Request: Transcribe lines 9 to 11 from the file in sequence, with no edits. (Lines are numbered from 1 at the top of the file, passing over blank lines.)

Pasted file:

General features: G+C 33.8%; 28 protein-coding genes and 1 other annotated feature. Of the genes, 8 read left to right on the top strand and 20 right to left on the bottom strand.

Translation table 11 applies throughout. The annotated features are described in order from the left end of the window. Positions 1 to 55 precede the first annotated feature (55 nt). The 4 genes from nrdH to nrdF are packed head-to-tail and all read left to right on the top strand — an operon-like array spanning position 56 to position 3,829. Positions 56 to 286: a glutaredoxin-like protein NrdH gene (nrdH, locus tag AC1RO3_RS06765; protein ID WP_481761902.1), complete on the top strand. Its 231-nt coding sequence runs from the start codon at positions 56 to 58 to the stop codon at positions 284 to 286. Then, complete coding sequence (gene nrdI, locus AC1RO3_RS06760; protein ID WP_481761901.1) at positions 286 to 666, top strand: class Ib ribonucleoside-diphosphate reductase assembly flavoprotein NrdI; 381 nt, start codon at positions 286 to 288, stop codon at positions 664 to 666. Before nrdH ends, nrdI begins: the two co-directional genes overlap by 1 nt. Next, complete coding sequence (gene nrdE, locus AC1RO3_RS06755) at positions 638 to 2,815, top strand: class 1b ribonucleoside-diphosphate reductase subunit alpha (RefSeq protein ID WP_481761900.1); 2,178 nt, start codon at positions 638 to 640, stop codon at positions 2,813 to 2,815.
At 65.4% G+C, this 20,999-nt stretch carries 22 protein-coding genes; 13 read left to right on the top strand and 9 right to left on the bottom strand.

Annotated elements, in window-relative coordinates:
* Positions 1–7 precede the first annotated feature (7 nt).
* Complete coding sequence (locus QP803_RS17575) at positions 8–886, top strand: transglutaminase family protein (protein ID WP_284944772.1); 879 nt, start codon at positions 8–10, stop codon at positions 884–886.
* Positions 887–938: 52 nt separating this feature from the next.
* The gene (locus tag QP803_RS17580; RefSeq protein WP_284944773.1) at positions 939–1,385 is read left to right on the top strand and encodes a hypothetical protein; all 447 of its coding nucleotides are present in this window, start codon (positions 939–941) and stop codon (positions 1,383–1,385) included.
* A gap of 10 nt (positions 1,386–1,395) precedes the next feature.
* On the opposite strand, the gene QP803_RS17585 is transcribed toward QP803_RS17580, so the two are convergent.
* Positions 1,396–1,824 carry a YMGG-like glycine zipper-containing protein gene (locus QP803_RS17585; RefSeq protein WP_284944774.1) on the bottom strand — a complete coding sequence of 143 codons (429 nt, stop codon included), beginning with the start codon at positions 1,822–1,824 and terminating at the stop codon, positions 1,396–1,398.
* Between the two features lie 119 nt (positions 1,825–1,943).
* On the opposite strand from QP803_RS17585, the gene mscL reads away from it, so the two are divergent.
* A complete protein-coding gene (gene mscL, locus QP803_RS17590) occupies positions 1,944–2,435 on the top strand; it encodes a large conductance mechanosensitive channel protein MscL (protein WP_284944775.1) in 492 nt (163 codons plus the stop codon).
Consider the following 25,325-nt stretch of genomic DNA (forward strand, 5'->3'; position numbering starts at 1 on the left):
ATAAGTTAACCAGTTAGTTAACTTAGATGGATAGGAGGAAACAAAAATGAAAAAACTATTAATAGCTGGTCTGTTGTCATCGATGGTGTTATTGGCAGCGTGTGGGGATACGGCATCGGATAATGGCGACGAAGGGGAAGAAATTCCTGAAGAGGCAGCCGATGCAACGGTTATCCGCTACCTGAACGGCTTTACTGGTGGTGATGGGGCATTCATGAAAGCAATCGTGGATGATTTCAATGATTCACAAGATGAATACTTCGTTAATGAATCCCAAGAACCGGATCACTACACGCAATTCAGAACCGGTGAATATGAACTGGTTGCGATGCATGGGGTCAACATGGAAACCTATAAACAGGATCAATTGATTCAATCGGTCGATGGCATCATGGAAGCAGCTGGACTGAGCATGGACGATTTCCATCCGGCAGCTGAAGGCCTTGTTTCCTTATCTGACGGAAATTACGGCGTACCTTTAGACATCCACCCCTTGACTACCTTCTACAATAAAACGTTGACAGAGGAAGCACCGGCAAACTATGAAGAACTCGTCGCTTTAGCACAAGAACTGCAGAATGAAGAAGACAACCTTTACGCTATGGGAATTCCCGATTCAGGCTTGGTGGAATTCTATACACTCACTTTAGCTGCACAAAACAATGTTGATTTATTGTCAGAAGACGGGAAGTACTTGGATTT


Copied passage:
* A gap of 10 nt (positions 1,386–1,395) precedes the next feature.
* On the opposite strand, the gene QP803_RS17585 is transcribed toward QP803_RS17580, so the two are convergent.
* Positions 1,396–1,824 carry a YMGG-like glycine zipper-containing protein gene (locus QP803_RS17585; RefSeq protein WP_284944774.1) on the bottom strand — a complete coding sequence of 143 codons (429 nt, stop codon included), beginning with the start codon at positions 1,822–1,824 and terminating at the stop codon, positions 1,396–1,398.